Professor John Loughhead OBE FREng FTSE, Chief Scientific Advisor to the Department of Business, Energy and Industrial Strategy (BEIS) formally opened Highview Power’s 5 MW Liquid Air Energy Storage (LAES) Plant on Tuesday 5th June 2018. The plant is located at the Pilsworth landfill gas site in Bury, near Manchester, and is the first operational demonstration of LAES technology at grid-scale, representing twelve years’ work by Highview Power.
Professor John Loughhead said: “We welcome the accomplishment of Highview Power, working together with their project site partner Viridor, to successfully build and operate this grid-scale liquid air energy storage technology demonstration plant.”
Gareth Brett, CEO at Highview Power, said: “Support from Government, our partners and our supply chain, has enabled Highview Power to successfully design and build the world’s first grid-scale LAES plant here in the UK. The plant is the only large scale, true long-duration, locatable energy storage technology available today, at acceptable cost. The adoption of LAES technology is now underway and discussions are progressing with utilities around the world who see the opportunity for LAES to support the transition to a low-carbon world.”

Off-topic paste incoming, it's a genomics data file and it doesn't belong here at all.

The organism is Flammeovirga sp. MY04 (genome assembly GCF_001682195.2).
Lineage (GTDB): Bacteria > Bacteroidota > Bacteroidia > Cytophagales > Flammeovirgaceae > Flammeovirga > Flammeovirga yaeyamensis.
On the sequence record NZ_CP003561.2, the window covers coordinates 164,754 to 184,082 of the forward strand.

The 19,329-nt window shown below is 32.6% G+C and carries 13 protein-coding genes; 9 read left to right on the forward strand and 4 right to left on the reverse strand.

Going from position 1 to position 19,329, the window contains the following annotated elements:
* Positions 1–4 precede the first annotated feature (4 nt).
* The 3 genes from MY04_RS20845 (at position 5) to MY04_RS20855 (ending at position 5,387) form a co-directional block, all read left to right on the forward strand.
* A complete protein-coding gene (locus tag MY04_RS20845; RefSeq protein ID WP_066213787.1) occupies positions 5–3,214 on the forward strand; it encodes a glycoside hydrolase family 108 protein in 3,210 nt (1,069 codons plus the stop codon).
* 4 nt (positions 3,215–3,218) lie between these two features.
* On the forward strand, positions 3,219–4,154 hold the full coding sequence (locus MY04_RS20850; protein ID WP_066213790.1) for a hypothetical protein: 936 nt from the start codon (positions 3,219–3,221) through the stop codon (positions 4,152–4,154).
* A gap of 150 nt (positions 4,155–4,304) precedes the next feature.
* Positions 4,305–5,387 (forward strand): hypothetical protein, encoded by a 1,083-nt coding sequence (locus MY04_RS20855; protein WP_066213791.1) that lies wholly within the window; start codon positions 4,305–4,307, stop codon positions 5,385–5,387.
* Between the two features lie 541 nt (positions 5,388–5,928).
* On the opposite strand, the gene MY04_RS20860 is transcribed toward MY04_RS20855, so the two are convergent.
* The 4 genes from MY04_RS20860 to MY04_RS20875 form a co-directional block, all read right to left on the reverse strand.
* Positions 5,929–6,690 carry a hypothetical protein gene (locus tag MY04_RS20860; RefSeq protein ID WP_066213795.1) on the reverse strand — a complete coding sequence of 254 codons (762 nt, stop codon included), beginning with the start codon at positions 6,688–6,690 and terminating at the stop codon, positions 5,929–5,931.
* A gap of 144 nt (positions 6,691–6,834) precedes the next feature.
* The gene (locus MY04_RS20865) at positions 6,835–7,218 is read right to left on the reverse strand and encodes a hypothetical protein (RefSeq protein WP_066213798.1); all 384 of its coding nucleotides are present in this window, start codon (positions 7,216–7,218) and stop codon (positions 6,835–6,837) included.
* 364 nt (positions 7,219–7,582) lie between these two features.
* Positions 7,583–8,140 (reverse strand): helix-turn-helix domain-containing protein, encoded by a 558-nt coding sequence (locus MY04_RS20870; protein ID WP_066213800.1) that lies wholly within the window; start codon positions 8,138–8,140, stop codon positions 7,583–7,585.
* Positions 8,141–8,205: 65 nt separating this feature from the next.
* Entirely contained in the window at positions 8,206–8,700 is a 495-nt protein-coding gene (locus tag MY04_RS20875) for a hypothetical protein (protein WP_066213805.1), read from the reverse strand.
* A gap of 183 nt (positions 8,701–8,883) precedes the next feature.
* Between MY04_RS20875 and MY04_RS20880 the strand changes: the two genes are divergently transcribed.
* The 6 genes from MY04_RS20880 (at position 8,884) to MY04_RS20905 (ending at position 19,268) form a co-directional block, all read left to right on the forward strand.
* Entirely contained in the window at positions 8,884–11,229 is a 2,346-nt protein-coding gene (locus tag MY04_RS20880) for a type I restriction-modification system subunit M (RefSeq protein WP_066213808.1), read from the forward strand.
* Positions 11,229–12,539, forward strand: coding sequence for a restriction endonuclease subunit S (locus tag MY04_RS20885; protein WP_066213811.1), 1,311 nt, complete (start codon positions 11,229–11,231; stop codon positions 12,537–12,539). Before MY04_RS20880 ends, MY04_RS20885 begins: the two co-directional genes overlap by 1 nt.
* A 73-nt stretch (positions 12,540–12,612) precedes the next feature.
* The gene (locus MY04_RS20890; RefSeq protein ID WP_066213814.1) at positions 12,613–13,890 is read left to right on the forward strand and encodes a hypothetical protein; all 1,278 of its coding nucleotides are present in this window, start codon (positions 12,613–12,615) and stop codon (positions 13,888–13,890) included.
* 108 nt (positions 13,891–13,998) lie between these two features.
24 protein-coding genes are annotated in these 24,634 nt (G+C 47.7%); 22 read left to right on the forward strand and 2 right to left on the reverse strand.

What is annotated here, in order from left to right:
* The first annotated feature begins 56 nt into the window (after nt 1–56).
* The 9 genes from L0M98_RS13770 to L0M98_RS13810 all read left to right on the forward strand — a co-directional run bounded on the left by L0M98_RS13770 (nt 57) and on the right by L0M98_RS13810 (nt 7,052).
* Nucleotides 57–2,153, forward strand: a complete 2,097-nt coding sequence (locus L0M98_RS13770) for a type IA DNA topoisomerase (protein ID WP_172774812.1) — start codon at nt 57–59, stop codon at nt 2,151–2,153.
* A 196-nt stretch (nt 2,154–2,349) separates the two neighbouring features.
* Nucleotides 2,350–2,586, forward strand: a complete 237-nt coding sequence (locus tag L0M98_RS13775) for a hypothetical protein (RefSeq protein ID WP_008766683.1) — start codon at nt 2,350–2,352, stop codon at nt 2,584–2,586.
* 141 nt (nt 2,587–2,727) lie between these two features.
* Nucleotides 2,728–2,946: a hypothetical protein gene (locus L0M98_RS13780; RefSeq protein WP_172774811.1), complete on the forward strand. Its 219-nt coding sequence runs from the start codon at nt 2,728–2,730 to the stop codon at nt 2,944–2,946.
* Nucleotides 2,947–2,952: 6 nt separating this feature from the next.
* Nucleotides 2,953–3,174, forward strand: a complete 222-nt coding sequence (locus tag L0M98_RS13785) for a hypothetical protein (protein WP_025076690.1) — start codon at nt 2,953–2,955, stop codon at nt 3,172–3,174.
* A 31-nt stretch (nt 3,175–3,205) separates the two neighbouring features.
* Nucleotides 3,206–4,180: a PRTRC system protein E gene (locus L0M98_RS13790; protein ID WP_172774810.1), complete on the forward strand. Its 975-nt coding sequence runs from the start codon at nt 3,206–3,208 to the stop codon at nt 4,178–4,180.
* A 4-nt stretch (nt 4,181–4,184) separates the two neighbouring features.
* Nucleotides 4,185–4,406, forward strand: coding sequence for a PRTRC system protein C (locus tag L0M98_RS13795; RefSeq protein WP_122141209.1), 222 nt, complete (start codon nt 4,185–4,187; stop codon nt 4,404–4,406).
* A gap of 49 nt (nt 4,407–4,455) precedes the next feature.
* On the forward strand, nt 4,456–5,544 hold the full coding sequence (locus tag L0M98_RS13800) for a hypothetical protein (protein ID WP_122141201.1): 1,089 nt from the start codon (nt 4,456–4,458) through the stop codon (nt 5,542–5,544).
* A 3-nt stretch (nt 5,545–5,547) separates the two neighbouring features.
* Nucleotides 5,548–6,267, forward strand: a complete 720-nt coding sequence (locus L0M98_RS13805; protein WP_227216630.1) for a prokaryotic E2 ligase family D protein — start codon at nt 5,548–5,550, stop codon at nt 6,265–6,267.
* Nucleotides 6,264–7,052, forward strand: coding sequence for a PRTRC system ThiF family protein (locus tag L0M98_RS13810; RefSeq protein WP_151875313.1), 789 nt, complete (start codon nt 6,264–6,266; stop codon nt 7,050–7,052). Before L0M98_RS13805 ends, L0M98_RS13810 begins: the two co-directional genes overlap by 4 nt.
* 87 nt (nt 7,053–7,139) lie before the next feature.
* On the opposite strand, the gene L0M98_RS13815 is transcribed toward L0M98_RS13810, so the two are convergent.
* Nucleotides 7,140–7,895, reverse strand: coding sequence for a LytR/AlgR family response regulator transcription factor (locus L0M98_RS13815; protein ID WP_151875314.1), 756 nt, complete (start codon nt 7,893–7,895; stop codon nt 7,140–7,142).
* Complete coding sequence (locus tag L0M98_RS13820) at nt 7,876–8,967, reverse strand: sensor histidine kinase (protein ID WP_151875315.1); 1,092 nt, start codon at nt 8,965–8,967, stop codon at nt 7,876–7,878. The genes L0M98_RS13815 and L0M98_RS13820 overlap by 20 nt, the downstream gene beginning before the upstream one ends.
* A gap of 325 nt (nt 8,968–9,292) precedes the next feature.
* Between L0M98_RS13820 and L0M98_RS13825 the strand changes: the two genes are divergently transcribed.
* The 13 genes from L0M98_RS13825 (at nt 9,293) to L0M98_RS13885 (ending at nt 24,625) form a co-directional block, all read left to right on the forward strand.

After the launch, demand response aggregator KiWi Power will be able to draw energy from the LAES plant to power about 5,000 average-sized homes for around three hours. The plant will demonstrate how LAES can provide a number of reserve, grid balancing and regulation services. Yet the opportunity is far greater: LAES technology can scale to hundreds of Megawatts in line with the energy demand of urban areas the size of small towns up to large cities. This means that LAES plants could easily store enough clean electricity generated by a local windfarm to power a town like Bury (around 100,000 homes) for many days, not just a few hours.
LAES technology makes use of a freely available resource, the air, which is stored as a liquid and then converted back to a gas, involving an expansion process that releases stored energy, and this drives a turbine to generate electricity. In addition to providing energy storage, the LAES plant at Bury converts waste heat to power using heat from the on-site landfill gas engines.
No exotic metals or harmful chemicals are involved and the process does not release any carbon emissions. The plant comprises mostly of steel, which has a lifespan of between 30 to 40 years, in comparison with 10 years for batteries. At the end of life, a LAES plant can be decommissioned and the steel recycled. LAES plants can be located at the point of demand which makes them highly flexible and able to supply energy to help urban areas keep the lights on.
Highview Power says it is now in “advanced negotiations” with utilities for units ten times the size.